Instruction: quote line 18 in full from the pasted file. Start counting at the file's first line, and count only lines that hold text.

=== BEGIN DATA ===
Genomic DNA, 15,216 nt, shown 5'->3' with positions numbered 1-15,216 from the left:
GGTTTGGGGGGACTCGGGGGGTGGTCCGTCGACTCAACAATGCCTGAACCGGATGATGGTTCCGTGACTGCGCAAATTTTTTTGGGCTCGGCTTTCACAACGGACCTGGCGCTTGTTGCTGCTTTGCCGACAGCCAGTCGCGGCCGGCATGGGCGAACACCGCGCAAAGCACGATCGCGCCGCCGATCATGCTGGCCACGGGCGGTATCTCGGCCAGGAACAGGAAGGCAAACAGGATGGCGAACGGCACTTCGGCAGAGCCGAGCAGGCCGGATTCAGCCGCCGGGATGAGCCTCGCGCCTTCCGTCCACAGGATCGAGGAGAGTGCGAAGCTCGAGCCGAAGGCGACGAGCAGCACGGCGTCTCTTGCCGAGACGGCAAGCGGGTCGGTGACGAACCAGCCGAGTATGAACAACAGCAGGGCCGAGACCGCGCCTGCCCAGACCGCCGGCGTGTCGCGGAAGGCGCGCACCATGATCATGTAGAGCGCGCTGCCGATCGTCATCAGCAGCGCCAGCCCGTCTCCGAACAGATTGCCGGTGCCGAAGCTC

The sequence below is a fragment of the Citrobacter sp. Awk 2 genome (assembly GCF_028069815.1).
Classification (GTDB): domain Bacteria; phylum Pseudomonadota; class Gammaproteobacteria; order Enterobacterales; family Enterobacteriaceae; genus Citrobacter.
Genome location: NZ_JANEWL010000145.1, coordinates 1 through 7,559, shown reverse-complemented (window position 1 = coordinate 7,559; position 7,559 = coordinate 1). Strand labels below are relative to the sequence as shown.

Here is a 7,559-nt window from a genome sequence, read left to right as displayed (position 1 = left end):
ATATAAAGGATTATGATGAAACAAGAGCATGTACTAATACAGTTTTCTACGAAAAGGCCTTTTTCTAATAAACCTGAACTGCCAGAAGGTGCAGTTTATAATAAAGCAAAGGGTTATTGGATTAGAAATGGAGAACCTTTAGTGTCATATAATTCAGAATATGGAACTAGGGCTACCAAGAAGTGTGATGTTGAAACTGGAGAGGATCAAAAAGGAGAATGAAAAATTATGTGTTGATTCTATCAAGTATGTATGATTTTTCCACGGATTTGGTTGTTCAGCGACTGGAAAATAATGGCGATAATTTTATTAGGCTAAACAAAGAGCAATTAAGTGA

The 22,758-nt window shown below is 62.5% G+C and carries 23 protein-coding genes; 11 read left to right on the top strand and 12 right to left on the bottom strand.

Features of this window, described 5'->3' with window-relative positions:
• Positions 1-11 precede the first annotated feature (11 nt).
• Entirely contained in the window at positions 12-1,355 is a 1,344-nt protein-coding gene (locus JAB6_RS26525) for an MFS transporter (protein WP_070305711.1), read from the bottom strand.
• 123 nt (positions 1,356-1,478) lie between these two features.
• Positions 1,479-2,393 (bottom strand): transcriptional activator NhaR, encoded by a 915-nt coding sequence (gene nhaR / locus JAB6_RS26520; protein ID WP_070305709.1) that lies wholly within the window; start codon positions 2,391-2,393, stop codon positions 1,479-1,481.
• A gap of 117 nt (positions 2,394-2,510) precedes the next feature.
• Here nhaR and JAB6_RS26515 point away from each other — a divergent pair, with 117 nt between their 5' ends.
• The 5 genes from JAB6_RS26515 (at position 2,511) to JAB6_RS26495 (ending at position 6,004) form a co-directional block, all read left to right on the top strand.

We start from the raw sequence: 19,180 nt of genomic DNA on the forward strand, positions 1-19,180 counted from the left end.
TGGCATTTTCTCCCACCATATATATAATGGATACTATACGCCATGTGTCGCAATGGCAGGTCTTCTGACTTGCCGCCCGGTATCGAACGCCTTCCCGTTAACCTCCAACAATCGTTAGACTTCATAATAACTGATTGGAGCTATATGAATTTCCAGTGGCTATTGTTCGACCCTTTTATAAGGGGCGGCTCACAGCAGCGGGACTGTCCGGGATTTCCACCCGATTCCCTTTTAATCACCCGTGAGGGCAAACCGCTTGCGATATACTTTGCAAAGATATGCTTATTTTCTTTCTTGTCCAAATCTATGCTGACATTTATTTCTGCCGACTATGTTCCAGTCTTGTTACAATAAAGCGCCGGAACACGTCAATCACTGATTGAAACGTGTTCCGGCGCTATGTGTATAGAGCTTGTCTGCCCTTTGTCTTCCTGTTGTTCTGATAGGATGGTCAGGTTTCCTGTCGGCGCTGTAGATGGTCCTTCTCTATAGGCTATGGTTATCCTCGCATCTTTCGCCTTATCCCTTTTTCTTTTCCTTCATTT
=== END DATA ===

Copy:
TGGCATTTTCTCCCACCATATATATAATGGATACTATACGCCATGTGTCGCAATGGCAGGTCTTCTGACTTGCCGCCCGGTATCGAACGCCTTCCCGTTAACCTCCAACAATCGTTAGACTTCATAATAACTGATTGGAGCTATATGAATTTCCAGTGGCTATTGTTCGACCCTTTTATAAGGGGCGGCTCACAGCAGCGGGACTGTCCGGGATTTCCACCCGATTCCCTTTTAATCACCCGTGAGGGCAAACCGCTTGCGATATACTTTGCAAAGATATGCTTATTTTCTTTCTTGTCCAAATCTATGCTGACATTTATTTCTGCCGACTATGTTCCAGTCTTGTTACAATAAAGCGCCGGAACACGTCAATCACTGATTGAAACGTGTTCCGGCGCTATGTGTATAGAGCTTGTCTGCCCTTTGTCTTCCTGTTGTTCTGATAGGATGGTCAGGTTTCCTGTCGGCGCTGTAGATGGTCCTTCTCTATAGGCTATGGTTATCCTCGCATCTTTCGCCTTATCCCTTTTTCTTTTCCTTCATTT